“Cell Therapy” Clinics: An Epidemic, Not a Cure-All

Recent positive outcomes from scientifically rigorous studies of the use of cell therapy for retinal disorders have sparked interest in this burgeoning field. Schwartz and colleagues demonstrated safety and some positive anatomic and visual changes after subretinal transplantation of human embryonic stem cell-derived retinal pigment epithelium (RPE) cells for Stargardt’s macular dystrophy and age-related macular degeneration (AMD).1 Multiple other published studies using dissociated cells and stem cell-derived RPE sheets have demonstrated safety as well.2–5

While scrupulous scientific research is ongoing for evidence in support of cell therapy, “cell therapy” clinics within the United States offer “cell therapy” for a multitude of medical conditions, including ophthalmologic disease processes. Despite not being approved by the Food and Drug Administration, patients are readily able to gain access through direct-to-consumer online marketing. Some patients are lured into a false sense of security as these sites claim to participate in clinical studies and list them on the Clinicaltrials.gov website. However, some patients do not realize that the website is a repository for all ongoing clinical trials, and not an endorsement of the listed studies.

Multiple cases have reported the devastating complications that have occurred in patients who received treatments at these “cell therapy” clinics.7–10 In one such published report, three patients were recorded to have vision deteriorate from a range of 20/30 to 20/50 in their better seeing eye to 20/200 to no light perception following bilateral intravitreal injections of adipose-derived stem cells. This was the result of multiple complications, including retinal and vitreous hemorrhages, retinal detachments with proliferative vitreoretinopathy, and zonular weakness, after injections.7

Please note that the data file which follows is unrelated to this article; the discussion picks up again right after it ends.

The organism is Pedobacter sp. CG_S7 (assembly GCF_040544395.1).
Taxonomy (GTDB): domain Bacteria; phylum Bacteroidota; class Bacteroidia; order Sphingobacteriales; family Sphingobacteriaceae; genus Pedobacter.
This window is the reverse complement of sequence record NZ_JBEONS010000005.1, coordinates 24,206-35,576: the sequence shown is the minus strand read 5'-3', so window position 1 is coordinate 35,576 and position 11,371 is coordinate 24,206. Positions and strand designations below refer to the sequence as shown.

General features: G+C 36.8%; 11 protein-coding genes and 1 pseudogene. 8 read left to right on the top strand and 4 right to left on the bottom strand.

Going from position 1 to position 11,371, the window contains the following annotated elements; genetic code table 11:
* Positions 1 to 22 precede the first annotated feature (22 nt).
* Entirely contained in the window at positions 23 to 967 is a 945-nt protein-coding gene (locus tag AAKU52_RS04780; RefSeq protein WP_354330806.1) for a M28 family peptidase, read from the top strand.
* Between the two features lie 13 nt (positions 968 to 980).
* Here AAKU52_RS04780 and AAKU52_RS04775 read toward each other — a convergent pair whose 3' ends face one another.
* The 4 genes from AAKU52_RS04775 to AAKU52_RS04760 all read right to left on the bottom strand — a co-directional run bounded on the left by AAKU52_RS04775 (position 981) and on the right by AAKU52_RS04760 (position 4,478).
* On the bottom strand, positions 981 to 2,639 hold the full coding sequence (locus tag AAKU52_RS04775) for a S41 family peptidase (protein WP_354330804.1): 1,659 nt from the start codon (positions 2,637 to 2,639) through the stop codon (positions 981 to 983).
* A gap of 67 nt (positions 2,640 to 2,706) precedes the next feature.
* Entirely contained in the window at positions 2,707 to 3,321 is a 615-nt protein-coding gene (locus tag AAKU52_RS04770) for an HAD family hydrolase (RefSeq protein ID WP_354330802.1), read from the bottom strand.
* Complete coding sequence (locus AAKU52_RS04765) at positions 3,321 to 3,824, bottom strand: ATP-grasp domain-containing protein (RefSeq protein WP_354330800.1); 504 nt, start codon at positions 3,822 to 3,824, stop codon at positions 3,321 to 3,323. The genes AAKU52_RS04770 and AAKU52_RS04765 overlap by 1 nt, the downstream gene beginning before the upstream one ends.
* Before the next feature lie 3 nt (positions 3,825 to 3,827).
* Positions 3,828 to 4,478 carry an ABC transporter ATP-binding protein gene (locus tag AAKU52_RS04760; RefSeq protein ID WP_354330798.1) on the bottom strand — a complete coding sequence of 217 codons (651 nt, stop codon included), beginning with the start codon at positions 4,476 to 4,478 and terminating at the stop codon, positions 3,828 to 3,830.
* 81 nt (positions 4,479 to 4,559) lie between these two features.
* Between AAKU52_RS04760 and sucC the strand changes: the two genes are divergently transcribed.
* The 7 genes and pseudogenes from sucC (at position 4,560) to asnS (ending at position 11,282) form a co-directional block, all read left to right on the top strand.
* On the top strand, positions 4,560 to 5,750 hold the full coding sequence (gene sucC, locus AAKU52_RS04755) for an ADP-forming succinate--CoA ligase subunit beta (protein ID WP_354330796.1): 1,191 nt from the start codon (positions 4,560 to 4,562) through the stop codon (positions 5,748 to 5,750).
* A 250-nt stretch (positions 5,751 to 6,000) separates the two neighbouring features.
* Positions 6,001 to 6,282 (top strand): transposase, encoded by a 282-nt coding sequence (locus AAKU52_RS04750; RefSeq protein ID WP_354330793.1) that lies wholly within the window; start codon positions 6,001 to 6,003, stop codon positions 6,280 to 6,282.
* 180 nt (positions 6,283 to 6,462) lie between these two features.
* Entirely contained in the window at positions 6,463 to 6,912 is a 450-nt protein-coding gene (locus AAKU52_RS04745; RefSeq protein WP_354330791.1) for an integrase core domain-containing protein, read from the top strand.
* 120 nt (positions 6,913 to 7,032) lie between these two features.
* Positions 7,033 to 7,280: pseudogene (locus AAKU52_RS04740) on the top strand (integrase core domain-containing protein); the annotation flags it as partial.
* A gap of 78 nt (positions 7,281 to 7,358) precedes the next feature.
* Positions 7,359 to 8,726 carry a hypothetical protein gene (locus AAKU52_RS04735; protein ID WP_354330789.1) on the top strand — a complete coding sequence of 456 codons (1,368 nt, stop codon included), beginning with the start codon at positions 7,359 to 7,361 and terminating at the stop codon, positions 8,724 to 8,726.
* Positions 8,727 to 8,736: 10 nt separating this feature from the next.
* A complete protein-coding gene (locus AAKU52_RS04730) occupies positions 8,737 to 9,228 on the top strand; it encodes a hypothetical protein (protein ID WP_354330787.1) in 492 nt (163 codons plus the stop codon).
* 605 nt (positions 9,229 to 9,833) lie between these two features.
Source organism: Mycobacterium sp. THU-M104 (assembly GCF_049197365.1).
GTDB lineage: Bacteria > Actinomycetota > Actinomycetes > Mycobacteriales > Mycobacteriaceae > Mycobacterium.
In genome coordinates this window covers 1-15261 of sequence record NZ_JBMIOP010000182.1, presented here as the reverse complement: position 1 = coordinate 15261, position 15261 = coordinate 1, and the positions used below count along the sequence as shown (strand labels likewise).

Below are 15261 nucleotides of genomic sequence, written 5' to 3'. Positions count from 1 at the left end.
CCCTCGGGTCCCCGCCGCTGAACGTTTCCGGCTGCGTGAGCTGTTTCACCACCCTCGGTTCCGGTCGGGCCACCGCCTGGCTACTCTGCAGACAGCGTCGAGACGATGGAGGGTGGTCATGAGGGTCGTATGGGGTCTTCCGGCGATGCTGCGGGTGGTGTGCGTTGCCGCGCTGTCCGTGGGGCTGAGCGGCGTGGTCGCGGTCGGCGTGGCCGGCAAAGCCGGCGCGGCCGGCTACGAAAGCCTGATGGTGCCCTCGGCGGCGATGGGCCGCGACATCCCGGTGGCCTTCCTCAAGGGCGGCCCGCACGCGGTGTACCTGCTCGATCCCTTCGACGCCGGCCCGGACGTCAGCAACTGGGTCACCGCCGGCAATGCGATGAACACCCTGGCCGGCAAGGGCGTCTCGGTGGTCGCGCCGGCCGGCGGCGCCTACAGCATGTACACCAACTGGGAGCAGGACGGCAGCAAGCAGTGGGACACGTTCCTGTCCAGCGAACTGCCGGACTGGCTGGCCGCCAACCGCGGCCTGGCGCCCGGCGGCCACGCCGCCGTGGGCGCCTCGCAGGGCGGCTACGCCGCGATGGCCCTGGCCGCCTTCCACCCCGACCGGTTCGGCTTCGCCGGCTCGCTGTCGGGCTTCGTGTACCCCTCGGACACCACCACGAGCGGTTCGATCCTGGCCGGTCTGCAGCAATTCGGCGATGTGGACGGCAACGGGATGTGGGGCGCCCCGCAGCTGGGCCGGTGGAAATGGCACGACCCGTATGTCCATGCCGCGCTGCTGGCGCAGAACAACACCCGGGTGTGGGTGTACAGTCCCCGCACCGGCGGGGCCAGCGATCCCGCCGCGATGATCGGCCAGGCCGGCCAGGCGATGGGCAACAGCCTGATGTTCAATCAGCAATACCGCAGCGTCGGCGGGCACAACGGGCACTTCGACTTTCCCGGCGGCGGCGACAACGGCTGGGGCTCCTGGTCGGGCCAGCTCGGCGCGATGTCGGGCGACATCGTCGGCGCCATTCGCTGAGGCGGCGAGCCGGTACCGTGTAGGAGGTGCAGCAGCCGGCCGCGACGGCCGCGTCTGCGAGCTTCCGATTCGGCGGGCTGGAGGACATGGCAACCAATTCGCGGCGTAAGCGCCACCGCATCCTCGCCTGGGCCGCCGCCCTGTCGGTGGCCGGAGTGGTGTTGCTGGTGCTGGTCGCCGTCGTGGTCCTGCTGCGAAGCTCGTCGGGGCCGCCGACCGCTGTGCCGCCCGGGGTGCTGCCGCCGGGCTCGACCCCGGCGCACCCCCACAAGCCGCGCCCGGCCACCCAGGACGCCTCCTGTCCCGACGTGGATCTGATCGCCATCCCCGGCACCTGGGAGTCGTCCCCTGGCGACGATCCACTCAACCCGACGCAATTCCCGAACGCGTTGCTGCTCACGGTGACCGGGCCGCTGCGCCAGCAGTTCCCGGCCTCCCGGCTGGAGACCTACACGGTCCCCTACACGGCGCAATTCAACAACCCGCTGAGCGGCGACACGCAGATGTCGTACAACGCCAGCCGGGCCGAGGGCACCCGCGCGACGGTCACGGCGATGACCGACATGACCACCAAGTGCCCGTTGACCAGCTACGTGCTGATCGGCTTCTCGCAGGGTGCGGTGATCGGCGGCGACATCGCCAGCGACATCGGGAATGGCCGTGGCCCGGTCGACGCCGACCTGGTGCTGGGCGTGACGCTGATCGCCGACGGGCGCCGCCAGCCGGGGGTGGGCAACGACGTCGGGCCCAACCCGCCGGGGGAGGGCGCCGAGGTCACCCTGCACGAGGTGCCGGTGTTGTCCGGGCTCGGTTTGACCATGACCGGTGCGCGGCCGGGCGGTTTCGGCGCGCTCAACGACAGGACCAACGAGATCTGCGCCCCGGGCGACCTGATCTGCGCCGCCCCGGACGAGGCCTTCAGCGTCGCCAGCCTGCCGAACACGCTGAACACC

Our recent presentation at the American Society of Retina Specialists 2018 meeting focused on assessing the scope of the “cell therapy” clinics that advertise treatments for ocular conditions. We performed a systematic, keyword-based Internet search to assess the magnitude of this concern. Our goal was to identify U.S.-based businesses that perform online direct-to-consumer marketing of “cell therapy” for ophthalmologic diseases. Ultimately, we discovered approximately 40 companies that participate in this type of activity. These companies were located across the nation. The states with the most “cell therapy” clinics included California, Florida, and Illinois. Companies offered multiple sources for “cells” including autologous adipose-derived stem cells and bone marrow-derived stem cells, allogenic bone marrow-derived stem cells, amniotic stem cells, placental stem cells, peripheral blood-derive stem cells, umbilical cord blood stem cells, and xeno cells. The companies advertise delivering these cells by a variety of methods, but the most commonly listed route was intravenously. More ocular specific routes included intravitreal injections, retrobulbar injections, and eye drops. The cost of these services ranged from $4,000 to $10,500, however, some reports have listed prices upwards of $50,000.11